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What Is Included in a Routine Eye Exam?

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An optometrist conducting an eye exam on her patient using a phoropter.

Many people often neglect to go to the optometrist for a routine eye exam until eye conditions develop. Eye exams are one way you can keep your eyes healthy. But what can you expect during a routine eye exam?

During an eye exam, your eye doctor can perform a series of tests to check how clear your vision is, how healthy your eyes are, and whether or not you’re developing any medical conditions. 

It can help to bring a list of any medication you’re taking and provide your eye doctor with up-to-date information about your medical and family history so they can determine if you’re at risk of developing a genetic vision problem.

The Importance of Regular Eye Exams

Many people take their eyesight for granted—until they start to have a problem with it.

Through a comprehensive eye exam an optometrist can monitor your eyes for changes. They can search for signs of potential problems, like the development of glaucoma, cataracts, or your prescription changing, and help you devise a plan to treat concerns accordingly.

This allows them to be aware of the changes occurring in your eye and provide you an early opportunity to treat developing conditions in their earliest stages.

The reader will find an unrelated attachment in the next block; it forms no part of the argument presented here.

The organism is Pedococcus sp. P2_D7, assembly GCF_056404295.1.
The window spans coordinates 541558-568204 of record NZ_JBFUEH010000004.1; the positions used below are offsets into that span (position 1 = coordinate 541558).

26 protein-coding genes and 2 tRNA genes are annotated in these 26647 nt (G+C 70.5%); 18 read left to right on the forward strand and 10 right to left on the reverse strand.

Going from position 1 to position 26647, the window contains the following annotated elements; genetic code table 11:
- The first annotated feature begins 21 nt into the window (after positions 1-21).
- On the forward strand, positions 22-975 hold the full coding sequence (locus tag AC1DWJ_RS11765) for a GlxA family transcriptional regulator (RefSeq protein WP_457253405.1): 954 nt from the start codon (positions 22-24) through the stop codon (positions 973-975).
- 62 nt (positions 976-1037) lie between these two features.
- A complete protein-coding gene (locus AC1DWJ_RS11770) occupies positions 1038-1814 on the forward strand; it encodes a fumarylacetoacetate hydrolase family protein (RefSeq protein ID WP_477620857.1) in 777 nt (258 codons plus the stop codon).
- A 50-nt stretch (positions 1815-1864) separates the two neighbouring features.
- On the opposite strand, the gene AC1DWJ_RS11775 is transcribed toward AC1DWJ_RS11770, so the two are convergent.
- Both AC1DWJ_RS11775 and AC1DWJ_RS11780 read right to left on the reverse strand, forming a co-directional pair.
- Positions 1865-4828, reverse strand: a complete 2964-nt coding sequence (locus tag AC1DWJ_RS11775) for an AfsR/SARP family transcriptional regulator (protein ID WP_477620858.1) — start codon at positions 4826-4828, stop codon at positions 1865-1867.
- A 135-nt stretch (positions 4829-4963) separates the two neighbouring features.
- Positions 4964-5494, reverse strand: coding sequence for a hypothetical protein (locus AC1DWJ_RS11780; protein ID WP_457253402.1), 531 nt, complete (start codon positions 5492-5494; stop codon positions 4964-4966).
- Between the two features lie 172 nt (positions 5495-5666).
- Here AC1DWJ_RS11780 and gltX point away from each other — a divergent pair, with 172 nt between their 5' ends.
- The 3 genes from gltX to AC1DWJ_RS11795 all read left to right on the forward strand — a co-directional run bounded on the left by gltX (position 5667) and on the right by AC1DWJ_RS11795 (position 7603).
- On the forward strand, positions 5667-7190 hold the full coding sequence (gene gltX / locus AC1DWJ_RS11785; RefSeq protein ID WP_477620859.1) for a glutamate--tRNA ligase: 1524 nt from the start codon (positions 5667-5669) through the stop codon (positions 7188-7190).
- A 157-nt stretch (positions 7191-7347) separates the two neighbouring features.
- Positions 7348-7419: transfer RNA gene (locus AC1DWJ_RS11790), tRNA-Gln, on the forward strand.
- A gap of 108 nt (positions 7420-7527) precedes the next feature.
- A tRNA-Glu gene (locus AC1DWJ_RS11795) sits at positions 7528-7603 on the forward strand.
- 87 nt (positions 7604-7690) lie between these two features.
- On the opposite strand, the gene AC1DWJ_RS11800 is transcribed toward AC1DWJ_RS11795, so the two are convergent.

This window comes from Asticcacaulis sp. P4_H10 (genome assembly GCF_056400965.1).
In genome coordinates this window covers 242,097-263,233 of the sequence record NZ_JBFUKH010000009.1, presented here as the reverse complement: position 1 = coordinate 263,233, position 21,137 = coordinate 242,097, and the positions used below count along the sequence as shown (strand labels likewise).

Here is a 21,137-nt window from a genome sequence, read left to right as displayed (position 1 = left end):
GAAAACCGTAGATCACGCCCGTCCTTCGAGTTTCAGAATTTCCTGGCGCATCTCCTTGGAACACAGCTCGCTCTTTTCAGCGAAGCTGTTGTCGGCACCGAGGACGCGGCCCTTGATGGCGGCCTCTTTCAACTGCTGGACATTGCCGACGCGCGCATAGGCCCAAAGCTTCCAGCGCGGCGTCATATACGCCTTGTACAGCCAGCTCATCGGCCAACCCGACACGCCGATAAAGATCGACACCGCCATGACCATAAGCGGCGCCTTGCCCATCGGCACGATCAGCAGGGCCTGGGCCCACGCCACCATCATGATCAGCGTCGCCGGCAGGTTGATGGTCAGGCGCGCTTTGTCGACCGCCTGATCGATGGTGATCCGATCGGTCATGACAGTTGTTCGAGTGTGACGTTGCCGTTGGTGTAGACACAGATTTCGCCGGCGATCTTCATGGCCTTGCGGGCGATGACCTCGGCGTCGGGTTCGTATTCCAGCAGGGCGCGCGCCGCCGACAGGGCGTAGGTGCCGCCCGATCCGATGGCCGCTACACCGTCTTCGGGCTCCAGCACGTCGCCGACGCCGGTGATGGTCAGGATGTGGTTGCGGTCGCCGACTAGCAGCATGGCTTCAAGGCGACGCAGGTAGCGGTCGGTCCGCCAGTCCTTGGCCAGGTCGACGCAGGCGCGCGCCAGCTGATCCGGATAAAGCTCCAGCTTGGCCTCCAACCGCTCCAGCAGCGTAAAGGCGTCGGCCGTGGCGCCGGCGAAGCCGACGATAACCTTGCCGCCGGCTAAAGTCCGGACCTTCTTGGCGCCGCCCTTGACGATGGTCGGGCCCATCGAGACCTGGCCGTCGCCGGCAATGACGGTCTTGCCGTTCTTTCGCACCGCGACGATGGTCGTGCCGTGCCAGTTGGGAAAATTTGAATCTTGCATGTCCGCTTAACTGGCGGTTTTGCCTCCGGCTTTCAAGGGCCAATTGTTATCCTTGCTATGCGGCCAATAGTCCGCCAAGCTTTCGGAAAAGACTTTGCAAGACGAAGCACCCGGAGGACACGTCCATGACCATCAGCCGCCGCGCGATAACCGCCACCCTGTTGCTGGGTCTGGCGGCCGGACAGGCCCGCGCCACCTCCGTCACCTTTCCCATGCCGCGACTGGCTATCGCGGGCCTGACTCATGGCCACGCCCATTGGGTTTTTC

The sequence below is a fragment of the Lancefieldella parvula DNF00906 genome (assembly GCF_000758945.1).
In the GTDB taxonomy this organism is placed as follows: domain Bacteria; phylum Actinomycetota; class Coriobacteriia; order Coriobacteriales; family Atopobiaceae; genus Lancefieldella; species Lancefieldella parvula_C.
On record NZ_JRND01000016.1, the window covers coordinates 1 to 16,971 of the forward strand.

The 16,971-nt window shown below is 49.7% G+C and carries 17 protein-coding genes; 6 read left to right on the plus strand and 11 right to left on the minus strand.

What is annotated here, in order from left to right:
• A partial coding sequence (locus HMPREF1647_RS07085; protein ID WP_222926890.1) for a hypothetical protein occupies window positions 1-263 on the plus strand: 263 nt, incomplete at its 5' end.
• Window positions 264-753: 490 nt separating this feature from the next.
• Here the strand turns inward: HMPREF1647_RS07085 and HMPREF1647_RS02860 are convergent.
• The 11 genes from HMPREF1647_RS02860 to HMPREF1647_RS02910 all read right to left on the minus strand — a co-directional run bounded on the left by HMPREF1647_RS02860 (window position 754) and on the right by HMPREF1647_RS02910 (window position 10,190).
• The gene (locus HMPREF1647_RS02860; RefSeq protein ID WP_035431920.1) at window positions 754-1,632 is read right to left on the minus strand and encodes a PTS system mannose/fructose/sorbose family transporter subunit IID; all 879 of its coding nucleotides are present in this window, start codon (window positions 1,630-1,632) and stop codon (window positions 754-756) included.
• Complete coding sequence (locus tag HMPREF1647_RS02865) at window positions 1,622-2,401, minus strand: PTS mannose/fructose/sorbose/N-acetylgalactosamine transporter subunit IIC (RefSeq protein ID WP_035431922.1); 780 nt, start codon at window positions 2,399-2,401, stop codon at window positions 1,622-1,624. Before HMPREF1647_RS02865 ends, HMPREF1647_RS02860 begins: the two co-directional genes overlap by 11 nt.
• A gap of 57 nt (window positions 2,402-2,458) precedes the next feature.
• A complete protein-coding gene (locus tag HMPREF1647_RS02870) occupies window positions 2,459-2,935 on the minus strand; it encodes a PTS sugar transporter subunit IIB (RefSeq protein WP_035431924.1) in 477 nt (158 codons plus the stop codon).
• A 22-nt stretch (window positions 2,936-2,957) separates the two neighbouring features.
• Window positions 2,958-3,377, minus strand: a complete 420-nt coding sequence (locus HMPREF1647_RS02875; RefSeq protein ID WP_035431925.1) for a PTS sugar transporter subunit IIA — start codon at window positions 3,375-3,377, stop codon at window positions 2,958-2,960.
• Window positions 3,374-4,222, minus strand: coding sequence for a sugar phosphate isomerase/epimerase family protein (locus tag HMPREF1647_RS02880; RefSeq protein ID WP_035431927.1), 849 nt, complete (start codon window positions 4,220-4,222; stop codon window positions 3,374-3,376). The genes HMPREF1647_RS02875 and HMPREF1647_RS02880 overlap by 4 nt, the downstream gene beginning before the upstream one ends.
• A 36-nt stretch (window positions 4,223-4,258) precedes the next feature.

How to Prepare for an Eye Exam

Preparing for a routine eye exam is simple, and there are steps you can take to make the process smoother, allowing for a convenient and efficient appointment.

It helps to:

  • Make a list or note of any problems you may have recently noticed
  • Bring along any glasses or contacts you use 
  • Bring a list of any medication you may be taking so the optometrist can determine if they’re affecting your vision.

Before the appointment, you may be asked about your family and medical history. This information is requested so the optometrist performing the exam can determine if you’re at risk of any genetic or hereditary eye conditions.

What to Expect During a Routine Eye Exam

Once you’re in the exam, there are a few things to expect. First and foremost, the optometrist will likely begin by asking about the information mentioned above. If you have any questions or worries, you should feel free to ask about them during the exam.

The optometrist will then perform a series of tests on your eyes. These can include:

  • Visual acuity testing, which determines how well you can see at different distances
  • A refraction test, which helps determine your prescription 
  • Testing how well you can see different colours
  • The alignment of your eyes
  • The pressure inside your eyes
  • The health of your retina, overall eye and eyelids
  • How well your eyes work together and how strong the muscles are

These tests allow the optometrist to gain a better understanding of the overall health of your eyes. The optometrist can use this information to determine if you’re developing any conditions, how healthy your eyes are, and how clear your vision is. From there, they can recommend treatment to help address any concerns.